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August 29, 1967 - Image 43

Resource type:
Text
Publication:
The Michigan Daily, 1967-08-29

Disclaimer: Computer generated plain text may have errors. Read more about this.

TUESDAY, AUGUST 29, 1967

THE MICHIGAN DAILY

Booked-to-Capacity Libraries Bound To Be IH

elpfu

By JENNIFER ANNE RHEA
There is no more noble monu-
ment 'that man may construct in
his honor than that of a library
system. Through this complex col-
lection of books, periodicals, maps,
records, tapes, microfilms, and
other such recordings, humanity
seeks to leave posterity a systema-
tized presentation of the expecta-
tions, follies, and successes of all
that has gone before in the world.
Nowhere is this task more dili-
gently and carefully undertaken
than, at a university-an institu-
tion dedicated to the education of
new generations and the search
for new knowledge.
There are presently over 30 li-
braries and library service divi-
sions here at the University cov-
ering almost every subject and
discipline imaginable - from the
Undergraduate Library (UGLD
with its ever-popular snack bar
in the basement to the foreboding
Clements Library with its payroll
lists of General George Washing-
ton's army in the American Revo-
lution. With nearly four million
volumes, the University Library is
the fifth largest college library in
the nation.
However, learning to effectively
use the tremendous amount of

valuable material available in the
library system is a challenge equal
even to Frederick Wagman, direc-
tor of University libraries. Most
enterprising students learn this
truly systematic system by trial
and error. The following may help
you do just a little less fumbling.
The General Library, or as it
is sometimes called, the Graduate
Library, the huge brown morgue
situated on the south side of -the
Diag, holds over 1.4 million of the
University's four million volumes
--not only printed books, but
manuscripts, maps and microfilms
and even songsheets.
Because of its strange construc-
tion many freshman have trouble
locating material in the General
Library. The building consists of
a basement, four public floors, and
an adjacent. book stack of ten
floors. There is no correspondence
in the numbering of the public
floors and the stack floors, but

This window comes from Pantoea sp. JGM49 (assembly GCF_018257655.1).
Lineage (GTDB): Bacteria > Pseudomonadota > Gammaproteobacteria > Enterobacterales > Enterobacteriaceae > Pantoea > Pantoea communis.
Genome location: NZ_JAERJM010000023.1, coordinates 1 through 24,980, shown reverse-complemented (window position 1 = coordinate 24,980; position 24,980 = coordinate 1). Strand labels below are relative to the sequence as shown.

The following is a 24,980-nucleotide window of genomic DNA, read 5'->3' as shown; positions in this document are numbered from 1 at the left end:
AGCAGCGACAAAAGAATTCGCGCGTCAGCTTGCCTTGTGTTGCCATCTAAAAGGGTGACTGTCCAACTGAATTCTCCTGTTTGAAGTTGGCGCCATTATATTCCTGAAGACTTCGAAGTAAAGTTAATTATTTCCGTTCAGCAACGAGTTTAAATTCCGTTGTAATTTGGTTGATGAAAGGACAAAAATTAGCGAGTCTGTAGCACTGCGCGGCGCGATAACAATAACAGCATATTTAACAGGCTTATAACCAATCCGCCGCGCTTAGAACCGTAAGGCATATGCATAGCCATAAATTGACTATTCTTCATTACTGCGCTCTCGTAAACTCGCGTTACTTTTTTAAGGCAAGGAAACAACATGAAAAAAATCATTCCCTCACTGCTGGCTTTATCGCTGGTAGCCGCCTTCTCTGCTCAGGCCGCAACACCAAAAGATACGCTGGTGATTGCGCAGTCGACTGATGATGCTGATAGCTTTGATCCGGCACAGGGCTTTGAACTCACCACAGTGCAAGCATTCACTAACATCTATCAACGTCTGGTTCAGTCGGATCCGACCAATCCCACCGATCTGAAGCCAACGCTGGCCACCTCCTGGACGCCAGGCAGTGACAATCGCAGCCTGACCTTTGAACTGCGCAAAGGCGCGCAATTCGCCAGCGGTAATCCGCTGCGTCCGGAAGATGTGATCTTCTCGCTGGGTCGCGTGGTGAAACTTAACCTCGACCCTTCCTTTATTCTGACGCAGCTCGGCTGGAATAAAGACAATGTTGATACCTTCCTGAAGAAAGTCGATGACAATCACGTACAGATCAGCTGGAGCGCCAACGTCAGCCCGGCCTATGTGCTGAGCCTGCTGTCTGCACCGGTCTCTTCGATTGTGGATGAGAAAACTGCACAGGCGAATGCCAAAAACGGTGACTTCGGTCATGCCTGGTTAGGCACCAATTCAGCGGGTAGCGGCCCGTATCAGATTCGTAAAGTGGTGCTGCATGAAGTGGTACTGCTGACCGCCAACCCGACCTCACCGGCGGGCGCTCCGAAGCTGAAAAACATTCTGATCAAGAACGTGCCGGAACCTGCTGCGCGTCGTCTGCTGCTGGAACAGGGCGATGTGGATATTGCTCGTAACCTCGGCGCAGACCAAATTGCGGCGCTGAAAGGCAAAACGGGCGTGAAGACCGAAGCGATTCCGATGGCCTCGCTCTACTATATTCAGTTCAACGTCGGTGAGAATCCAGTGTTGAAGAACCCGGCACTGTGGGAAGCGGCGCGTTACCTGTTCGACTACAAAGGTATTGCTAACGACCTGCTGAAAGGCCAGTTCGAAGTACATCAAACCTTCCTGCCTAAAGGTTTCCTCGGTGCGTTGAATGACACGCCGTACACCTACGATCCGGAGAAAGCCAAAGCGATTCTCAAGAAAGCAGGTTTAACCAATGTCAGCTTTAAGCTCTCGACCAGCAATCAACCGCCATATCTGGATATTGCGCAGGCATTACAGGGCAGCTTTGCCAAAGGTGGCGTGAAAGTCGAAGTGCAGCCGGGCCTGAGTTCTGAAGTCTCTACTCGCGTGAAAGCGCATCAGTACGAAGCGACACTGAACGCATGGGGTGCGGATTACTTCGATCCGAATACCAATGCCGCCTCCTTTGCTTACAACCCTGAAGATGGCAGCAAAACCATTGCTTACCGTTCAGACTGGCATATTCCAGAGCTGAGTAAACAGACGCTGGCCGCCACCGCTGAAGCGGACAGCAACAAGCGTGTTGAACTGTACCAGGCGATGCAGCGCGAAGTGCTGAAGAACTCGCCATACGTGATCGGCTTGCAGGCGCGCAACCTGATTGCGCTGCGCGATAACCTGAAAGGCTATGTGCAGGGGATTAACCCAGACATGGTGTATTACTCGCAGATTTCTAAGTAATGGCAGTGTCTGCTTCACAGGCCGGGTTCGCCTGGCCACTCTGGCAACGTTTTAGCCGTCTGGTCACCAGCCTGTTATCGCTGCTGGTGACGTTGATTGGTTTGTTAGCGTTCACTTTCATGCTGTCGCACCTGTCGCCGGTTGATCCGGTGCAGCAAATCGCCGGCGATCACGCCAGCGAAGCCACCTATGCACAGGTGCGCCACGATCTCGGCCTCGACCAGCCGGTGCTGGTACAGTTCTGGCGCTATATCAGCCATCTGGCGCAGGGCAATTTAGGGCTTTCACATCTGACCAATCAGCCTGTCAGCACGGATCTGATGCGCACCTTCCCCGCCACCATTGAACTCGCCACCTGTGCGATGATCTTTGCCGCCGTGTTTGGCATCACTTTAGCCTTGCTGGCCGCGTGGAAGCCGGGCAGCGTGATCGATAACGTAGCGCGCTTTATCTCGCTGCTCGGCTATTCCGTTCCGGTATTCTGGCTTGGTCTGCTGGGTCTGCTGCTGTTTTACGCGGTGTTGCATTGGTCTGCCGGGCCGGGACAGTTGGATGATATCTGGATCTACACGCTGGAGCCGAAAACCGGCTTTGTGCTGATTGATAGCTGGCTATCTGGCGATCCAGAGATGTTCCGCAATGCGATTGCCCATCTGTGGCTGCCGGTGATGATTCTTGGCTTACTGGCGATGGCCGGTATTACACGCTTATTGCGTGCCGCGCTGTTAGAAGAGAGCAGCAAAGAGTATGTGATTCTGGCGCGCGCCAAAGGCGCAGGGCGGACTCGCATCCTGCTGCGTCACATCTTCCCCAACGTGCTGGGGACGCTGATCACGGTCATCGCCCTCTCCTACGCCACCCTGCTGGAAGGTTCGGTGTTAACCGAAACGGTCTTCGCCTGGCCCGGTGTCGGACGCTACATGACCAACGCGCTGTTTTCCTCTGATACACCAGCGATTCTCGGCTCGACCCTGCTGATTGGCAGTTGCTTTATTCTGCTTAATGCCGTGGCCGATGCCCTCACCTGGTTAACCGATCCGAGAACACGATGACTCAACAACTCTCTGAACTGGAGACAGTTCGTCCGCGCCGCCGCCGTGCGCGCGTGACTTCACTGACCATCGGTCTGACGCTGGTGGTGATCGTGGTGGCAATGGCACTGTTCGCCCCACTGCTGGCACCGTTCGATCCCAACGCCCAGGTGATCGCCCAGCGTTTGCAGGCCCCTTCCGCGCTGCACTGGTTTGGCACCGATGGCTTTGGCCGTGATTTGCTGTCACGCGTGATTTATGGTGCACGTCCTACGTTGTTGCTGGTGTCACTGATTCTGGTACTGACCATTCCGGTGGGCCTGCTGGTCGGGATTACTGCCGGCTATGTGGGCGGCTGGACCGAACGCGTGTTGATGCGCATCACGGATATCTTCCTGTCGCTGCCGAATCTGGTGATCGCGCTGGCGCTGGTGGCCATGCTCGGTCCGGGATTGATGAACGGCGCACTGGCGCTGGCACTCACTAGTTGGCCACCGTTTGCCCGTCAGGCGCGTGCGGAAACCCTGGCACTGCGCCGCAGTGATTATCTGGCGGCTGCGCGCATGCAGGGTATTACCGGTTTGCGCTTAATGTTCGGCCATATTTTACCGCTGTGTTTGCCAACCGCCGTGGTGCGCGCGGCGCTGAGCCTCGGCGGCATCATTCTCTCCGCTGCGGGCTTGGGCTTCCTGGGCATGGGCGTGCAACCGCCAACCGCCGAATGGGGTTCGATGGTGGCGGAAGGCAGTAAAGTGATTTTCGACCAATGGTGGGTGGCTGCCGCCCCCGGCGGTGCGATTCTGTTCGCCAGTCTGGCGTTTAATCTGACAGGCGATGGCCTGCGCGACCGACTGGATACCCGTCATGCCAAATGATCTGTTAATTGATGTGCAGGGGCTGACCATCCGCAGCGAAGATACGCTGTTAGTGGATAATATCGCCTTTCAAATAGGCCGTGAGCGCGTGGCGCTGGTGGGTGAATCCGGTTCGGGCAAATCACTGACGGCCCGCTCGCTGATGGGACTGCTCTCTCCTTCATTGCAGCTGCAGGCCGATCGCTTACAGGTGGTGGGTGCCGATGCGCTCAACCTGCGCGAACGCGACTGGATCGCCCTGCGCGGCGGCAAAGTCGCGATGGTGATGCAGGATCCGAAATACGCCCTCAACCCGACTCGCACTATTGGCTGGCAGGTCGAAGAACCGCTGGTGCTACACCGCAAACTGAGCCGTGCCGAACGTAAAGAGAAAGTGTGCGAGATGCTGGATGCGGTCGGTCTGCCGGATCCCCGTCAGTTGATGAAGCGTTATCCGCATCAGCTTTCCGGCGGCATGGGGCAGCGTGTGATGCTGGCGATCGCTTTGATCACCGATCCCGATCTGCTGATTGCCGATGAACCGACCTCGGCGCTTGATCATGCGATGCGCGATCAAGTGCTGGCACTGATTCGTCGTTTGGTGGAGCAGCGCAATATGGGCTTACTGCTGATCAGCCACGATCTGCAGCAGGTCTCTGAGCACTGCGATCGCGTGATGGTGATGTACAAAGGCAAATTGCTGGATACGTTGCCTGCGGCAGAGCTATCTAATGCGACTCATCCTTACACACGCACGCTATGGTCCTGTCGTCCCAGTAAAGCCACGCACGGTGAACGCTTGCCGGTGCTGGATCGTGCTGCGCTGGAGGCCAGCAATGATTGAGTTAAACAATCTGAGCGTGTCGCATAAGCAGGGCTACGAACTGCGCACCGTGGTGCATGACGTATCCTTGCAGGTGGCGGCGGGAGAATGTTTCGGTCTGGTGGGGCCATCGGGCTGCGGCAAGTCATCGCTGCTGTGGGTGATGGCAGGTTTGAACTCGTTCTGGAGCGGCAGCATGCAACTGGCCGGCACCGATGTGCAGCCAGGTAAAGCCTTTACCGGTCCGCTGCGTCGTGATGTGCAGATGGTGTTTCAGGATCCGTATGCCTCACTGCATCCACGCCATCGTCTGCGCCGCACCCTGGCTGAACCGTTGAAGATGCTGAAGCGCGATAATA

students may easily find their way
by noticing that the fifth stack
level adjoins the second public
floor and that the stack entrances
in the public foyer lead directly to
the third stack level.
Browsing and usage of the col-
lections of the General Library
are privileges reserved for regis-
tered students, members of the

faculty and staff of the University.
Readers are expected to find the
books they want through the use
of the Public Catalogue.
The Public Catalogue, located
on the second public floor of the
General Library, is a record of all
books held by the complex of Uni-
versity divisional libraries, includ-
ing cards for the William L.
Clements Library, the Law Li-
brary, and the Michigan Historical
Collections. The Public Catalogue
is supplemented by two separate
serials and periodicals records
called the Continuations Check
List (Room 100) and the Current
Check List (Room 106). These
contain volume by volume records
of all numbered publications held
by the University Library.
Posted Directories
Directories are posted through-
out the stacks showing where
books of a certain library number
are shelved.
On every stack level, there are
a number of carrels, which are
small alcoves containing desks,
chairs and book cases. The carrels
belong, for a one year period, to
graduate students, who apply to
the library's circulation depart-
ment for a carrel assignment.
Carrels are reserved exclusively

for the persons to whom they are
assigned.
Undergraduate students may
study in the Reference Room, or